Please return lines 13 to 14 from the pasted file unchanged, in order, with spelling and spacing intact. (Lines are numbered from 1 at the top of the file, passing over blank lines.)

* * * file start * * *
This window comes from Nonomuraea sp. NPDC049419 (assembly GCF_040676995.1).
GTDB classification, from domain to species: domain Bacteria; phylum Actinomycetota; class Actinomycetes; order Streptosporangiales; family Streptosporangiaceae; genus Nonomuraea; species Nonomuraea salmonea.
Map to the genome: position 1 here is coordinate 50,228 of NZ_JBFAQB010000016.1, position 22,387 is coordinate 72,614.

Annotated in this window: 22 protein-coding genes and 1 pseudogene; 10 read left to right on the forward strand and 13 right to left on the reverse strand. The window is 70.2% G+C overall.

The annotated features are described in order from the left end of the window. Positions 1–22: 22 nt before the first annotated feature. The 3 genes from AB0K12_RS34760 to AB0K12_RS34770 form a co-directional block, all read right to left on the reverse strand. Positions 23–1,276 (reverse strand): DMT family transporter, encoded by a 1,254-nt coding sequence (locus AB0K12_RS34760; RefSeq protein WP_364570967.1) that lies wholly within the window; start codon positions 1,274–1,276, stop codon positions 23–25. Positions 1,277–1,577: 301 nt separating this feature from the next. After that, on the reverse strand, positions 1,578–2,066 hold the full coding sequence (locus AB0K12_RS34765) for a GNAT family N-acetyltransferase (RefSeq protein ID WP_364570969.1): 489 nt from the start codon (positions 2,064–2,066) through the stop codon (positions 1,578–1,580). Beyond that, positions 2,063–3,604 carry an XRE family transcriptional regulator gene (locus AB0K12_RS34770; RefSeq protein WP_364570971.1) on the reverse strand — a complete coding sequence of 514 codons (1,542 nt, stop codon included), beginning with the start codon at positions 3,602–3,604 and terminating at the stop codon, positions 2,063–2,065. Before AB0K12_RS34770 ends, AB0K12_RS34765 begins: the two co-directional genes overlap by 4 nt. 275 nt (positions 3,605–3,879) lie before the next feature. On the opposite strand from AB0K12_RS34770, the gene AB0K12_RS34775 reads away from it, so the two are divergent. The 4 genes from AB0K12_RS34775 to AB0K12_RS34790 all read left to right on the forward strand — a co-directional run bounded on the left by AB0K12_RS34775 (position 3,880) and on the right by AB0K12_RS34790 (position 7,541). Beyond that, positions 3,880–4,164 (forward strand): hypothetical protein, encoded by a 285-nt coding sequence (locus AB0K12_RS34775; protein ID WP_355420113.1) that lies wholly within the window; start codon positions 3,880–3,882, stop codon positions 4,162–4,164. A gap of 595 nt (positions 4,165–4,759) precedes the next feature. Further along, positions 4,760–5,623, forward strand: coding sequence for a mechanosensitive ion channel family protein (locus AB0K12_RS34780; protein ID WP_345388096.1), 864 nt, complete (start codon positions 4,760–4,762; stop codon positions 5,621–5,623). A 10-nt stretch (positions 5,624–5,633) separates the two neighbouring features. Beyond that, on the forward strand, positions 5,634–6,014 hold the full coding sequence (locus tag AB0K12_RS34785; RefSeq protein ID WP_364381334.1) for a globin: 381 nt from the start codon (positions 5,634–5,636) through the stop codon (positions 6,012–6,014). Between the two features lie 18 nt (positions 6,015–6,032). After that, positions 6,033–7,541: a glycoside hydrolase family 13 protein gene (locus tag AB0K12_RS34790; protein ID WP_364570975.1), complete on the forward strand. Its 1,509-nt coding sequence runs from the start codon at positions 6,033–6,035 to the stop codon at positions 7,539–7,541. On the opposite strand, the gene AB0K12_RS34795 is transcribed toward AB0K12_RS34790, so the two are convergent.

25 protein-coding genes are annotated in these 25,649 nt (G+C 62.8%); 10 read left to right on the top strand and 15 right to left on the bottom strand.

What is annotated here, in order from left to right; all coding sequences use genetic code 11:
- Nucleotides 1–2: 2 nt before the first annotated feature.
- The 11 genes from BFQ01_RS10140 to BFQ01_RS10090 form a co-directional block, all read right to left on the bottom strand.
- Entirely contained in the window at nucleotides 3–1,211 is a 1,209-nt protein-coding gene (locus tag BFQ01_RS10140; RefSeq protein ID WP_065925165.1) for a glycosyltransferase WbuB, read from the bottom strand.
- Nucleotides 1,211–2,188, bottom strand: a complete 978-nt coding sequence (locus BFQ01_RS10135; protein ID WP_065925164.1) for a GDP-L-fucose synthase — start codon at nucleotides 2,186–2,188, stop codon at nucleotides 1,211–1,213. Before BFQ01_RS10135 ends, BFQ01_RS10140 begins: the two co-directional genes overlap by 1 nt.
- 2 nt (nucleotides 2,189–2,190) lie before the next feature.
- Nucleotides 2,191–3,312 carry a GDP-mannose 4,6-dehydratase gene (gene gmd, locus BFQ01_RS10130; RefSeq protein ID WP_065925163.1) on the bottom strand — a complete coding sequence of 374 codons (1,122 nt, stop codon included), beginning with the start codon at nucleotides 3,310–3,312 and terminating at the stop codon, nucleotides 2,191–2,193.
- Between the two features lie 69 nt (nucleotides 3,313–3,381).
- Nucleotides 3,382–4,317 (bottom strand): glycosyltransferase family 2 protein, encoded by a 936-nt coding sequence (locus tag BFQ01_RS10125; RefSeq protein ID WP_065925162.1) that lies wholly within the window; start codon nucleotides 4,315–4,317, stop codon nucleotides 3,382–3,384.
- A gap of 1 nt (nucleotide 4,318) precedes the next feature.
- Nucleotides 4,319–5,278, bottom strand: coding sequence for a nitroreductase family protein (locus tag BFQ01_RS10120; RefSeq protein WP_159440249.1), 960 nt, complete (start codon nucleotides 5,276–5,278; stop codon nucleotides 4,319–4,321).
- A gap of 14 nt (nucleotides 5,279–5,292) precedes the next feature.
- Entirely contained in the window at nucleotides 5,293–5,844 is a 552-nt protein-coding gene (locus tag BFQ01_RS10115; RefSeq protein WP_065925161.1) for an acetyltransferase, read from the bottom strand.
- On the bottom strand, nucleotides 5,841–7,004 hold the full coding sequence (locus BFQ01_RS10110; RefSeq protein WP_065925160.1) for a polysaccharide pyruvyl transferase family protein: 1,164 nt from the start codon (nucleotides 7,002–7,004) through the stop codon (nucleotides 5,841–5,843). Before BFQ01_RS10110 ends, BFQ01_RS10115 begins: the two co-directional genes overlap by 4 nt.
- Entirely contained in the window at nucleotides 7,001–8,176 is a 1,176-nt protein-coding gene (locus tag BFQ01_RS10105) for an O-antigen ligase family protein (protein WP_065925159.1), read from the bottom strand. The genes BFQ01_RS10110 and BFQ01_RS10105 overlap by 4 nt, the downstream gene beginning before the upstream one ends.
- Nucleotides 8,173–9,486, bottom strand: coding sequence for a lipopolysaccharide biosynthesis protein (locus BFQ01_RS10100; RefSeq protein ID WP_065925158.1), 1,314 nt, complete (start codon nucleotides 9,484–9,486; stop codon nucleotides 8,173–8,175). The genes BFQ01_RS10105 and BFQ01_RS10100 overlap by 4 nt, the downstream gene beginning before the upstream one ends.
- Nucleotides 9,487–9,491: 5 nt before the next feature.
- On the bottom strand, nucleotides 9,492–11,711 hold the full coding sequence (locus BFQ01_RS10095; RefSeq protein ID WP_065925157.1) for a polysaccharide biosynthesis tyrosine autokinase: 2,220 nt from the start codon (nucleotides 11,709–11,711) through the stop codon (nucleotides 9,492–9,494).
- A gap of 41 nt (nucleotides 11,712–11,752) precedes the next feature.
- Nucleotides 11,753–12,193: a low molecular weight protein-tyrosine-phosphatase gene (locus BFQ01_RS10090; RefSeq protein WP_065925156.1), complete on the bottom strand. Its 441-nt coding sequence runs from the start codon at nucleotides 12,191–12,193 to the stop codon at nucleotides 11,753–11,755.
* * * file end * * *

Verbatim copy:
- Nucleotides 2,191–3,312 carry a GDP-mannose 4,6-dehydratase gene (gene gmd, locus BFQ01_RS10130; RefSeq protein ID WP_065925163.1) on the bottom strand — a complete coding sequence of 374 codons (1,122 nt, stop codon included), beginning with the start codon at nucleotides 3,310–3,312 and terminating at the stop codon, nucleotides 2,191–2,193.
- Between the two features lie 69 nt (nucleotides 3,313–3,381).